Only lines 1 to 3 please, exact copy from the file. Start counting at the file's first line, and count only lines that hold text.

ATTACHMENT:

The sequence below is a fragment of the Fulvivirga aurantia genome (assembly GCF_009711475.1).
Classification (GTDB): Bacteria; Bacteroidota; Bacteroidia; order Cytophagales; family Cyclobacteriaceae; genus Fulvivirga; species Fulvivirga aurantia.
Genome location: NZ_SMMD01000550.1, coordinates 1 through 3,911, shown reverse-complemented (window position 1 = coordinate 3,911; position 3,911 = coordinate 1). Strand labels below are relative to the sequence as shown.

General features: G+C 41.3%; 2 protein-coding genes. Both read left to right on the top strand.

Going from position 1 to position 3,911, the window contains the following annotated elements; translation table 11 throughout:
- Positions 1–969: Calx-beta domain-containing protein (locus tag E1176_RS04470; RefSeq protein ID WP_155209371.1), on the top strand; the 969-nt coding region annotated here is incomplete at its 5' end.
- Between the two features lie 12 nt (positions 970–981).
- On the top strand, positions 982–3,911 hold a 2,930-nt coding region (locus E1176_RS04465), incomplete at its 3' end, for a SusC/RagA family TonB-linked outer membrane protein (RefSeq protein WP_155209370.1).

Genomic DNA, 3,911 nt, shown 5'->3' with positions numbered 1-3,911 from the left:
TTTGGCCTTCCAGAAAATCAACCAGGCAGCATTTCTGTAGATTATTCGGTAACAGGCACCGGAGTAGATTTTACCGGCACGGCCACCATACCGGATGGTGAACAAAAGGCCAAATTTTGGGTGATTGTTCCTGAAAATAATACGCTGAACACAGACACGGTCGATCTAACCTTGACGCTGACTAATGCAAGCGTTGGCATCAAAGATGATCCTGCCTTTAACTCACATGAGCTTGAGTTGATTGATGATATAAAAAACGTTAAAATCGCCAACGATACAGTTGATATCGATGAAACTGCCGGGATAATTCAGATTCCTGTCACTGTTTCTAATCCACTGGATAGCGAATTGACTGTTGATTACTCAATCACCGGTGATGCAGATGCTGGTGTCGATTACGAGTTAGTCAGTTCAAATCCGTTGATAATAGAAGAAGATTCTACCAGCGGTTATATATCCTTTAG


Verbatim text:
The sequence below is a fragment of the Fulvivirga aurantia genome (assembly GCF_009711475.1).
Classification (GTDB): Bacteria; Bacteroidota; Bacteroidia; order Cytophagales; family Cyclobacteriaceae; genus Fulvivirga; species Fulvivirga aurantia.
Genome location: NZ_SMMD01000550.1, coordinates 1 through 3,911, shown reverse-complemented (window position 1 = coordinate 3,911; position 3,911 = coordinate 1). Strand labels below are relative to the sequence as shown.